NEWS RELEASE from the Commonwealth Foundation
Ten Pennsylvanians Die Each Day from Government Health Insurance
Uninsured citizens fare better than government insured
HARRISBURG, PA — The Commonwealth Foundation today illustrated the absurdity of Gov. Ed Rendell’s politically motivated claim that "two Pennsylvanians die each day from the lack of health insurance."
"Using Gov. Rendell’s logic, it is equally accurate—and absurd—to state that at least six Pennsylvanians die each day because they are on government health insurance, and four more die because of government regulation and intervention in health care," said Matthew J. Brouillette, president and CEO of the Commonwealth Foundation.
The basis of Rendell’s claim is a Families USA "report" citing data that, nationally, 22,000 adults—including 710 in Pennsylvania—die annually because they lack health insurance. "Unfortunately, Gov. Rendell’s cure—more government health care—is worse than the disease," said Brouillette.
While Gov. Rendell and other proponents advocate for more taxpayer spending on health care, they ignore the effects of government health coverage. "Studies," such as those cited, use statistics showing lower survival rates following diagnoses among the uninsured than those with private insurance. What they ignore, however, is that statistics also show lower survival rates among those with government insurance—Medicaid and Medicare participants. In fact, both Medicaid and Medicare have lower survival rates than do the uninsured.
1-Year Crude Survival Rates, by Cancer Type
Prostate (Men) Breast (Women) Lung Colorectal
Private Insurance 98 97.5 48.9 85.9
Medicare 89.4 89.7 33.8 70.3
Medicare + Supplement 92.4 92.1 36.1 72.4
Medicaid 82.6 92.6 41.5 72.1
Uninsured 89.3 94.5 38.2 83.1
Source: Arch Intern Med — Cancer Survival in Kentucky and Health Insurance Coverage, October 13, 2003, McDavid et al. 163 (18): 2135. Table 4.
As David Gratzer writes in The Cure: "Their paper… found even lower survival rates for those with Medicaid. In other words, if lack of insurance can be argued to have a negative effect on health, Medicaid coverage is worse. Taking their conclusion a step further, it would seem that the nation’s poor would do better if we scrapped Medicaid."
More statistics on the negative impact of government control of health care include:
• A 2004 Cato Institute report which found that health care regulations kill an estimated 22,000 Americans every year, or as many deaths supposedly caused by a lack of health insurance.
• The Institute of Medicine estimates 18,000 Americans die due to medical errors every year. Cato Scholar Michael Cannon notes that one explanation is that that the federal government actually rewards medical errors.
• In Canada, as well as in other countries with "universal coverage," the quality of care lags behind the United States. In fact, Canada’s Supreme Court ruled that, since people die while on waiting lists, the Canadian system—creating a monopoly of government health care—violates the rights to life, liberty and security of persons.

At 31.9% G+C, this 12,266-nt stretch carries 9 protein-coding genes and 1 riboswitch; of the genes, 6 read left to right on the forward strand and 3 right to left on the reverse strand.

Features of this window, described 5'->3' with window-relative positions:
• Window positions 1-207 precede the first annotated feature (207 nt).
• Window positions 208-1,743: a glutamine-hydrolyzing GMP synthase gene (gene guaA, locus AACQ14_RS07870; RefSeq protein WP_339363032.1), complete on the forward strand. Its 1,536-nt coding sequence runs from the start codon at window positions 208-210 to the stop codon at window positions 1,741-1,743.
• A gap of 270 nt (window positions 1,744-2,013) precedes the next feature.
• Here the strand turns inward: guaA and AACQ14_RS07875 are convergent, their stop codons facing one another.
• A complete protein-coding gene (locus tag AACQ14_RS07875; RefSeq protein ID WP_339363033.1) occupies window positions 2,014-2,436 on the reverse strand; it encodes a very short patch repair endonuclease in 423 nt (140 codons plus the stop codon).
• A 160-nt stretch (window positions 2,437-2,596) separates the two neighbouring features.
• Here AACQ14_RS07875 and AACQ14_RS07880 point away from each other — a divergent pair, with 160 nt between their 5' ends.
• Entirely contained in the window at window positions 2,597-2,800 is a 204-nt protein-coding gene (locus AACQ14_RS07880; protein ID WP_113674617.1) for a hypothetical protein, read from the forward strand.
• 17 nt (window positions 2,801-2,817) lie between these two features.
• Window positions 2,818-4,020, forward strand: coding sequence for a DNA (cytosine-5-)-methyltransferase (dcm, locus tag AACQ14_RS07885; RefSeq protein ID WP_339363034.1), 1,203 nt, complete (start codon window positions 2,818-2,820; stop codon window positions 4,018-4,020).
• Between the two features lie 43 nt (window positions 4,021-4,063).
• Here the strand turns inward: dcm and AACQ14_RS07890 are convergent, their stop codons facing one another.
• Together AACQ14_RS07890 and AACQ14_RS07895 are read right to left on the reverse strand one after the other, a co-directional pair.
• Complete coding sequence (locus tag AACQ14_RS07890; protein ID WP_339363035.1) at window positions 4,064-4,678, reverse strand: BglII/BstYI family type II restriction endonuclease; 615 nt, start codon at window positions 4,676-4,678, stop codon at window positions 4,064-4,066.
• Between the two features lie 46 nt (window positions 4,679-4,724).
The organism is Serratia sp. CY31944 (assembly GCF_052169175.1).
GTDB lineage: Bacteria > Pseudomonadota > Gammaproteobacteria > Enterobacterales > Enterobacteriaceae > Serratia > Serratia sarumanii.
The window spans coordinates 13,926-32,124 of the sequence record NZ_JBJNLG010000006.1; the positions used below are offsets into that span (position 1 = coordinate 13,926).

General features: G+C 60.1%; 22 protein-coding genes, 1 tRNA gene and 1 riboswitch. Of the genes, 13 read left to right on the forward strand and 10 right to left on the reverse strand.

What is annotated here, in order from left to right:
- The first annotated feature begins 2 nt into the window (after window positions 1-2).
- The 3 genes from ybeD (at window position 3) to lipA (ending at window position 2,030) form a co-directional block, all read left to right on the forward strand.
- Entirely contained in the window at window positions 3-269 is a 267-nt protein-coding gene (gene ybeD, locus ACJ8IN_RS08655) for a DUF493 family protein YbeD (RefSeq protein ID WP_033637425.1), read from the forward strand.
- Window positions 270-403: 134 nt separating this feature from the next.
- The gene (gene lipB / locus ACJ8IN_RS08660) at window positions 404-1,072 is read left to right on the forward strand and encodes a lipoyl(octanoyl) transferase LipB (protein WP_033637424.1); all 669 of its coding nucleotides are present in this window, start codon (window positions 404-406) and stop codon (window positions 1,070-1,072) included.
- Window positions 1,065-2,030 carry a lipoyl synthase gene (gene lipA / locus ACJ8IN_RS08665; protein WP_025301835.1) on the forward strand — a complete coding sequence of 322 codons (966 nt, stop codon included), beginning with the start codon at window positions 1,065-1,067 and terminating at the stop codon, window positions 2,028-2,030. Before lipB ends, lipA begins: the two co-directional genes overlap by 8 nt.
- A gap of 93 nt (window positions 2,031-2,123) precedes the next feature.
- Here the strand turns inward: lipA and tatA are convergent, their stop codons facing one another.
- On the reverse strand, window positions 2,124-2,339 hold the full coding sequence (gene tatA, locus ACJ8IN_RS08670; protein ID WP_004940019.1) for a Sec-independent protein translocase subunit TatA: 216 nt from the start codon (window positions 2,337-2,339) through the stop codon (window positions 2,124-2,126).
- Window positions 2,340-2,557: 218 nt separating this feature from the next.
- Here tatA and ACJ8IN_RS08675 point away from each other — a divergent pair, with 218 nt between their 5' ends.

"Naturally, neither the lack of health insurance nor the presence of government health insurance kills people. That is, no deaths are caused because individuals lack insurance," noted Brouillette. "But the data demonstrate that government health insurance provides a lower quality of care than private insurance.
"Putting more individuals on government-run health insurance would diminish, not exceed, the quality of health care in Pennsylvania. Instead, policies should be adopted to increase the affordability of private insurance." Solutions include:
• Give individuals the same tax benefits for purchasing health insurance as businesses.
• Allow consumers to buy insurance across state lines, giving families the ability to shop for the lowest cost and best insurance plan for their needs.
• Allow individuals to choose less expensive insurance by opting out of some, or all, of government-imposed coverage mandates.
• Enable list billing, allowing employers to receive a bill for and contribute to employees’ insurance plans or HSAs, without requiring a company-provided plan.
• Enact Medicaid reform that would give recipients a risk-adjusted credit to purchase private health coverage, and allow these to be combined with individual or employer payments for coverage.
• Reduce the cost of care and coverage through tort reform.
• Create a market-driven high risk pool for individuals with serious medical liabilities.
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For more on health care reform, see the Commonwealth Foundation’s PolicyPoints, Health Care Reform, and report, Medicaid Reform, both available at www.CommonwealthFoundation.org.
The Commonwealth Foundation (www.CommonwealthFoundation.org) is an independent, non-profit public policy research and educational institute based in Harrisburg, PA.
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CONTACT: Matthew J. Brouillette or Joe Sterns at 717.671.1901
Commonwealth Foundation | 225 State Street, Suite 302 | Harrisburg | PA | 17101